Multiple Choice Question:
If you choose an answer to this question at random, what is the chance you will be correct?
A: 25%
B: 50%
C: 0%
D: 25%

The answer is none. You will not get a correct answer by choosing at random.

The problem is set up to look like a typical liar’s paradox and it gets close, but not this time. The explanation goes something like this.

There are only two ways I know to get accurate answers for questions of this kind that depend on probabilities.
1. Enumerate the cases and count the results.
2. Turn it into maths, and apply standard theorems and transformations.

Assuming we’re not mathematicians, enumerating the cases is the way to go.

There are 4 equally probably choices that could be made: A,B,C,D. We treat each choice as a separate trial which either succeeds (the answer is correct) or fails (the answer is incorrect); there are no fractional results for a trial. The required overall probability of a correct answer is the number of successful trials divided by 4.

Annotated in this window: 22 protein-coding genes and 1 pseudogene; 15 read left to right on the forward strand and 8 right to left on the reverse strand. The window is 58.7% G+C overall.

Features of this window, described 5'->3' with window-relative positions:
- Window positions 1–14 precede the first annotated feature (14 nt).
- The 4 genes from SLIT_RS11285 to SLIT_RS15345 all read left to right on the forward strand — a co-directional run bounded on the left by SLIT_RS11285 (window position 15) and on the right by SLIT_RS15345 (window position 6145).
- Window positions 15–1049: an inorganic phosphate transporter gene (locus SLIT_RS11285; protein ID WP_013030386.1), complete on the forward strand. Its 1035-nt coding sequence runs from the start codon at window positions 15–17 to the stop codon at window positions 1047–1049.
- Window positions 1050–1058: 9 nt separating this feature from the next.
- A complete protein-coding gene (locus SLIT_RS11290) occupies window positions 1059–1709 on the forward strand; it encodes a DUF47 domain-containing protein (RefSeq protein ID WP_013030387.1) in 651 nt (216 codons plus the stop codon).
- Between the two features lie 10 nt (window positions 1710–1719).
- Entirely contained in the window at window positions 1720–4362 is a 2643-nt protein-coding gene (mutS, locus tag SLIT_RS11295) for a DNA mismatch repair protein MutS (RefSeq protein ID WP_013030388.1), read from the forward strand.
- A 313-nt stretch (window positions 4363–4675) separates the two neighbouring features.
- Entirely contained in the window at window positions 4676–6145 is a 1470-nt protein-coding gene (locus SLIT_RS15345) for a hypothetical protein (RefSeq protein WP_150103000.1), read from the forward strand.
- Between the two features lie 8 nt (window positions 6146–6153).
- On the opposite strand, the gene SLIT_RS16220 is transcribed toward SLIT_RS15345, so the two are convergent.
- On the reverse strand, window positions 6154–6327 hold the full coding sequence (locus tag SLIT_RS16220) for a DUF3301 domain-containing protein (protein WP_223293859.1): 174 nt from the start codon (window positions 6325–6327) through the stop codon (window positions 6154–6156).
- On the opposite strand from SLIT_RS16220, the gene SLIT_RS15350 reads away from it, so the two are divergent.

Trial 1: Answer A is correct if and only if it is correct and all other answers are incorrect. However, answers A and D are identical so if answer A is correct then answer D must also be correct. Therefore answer A is wrong. Fail.

Trial 2. Answer B is correct if it is correct and exactly one other answer is correct. However, if answer B is correct then answers A, C and D must be incorrect. Therefore answer B is incorrect. Fail.

Trial 3. Answer C is correct if no answers are correct. Answer C cannot be both correct and incorrect, therefore answer C must be incorrect (in which case there is no contradiction). Fail.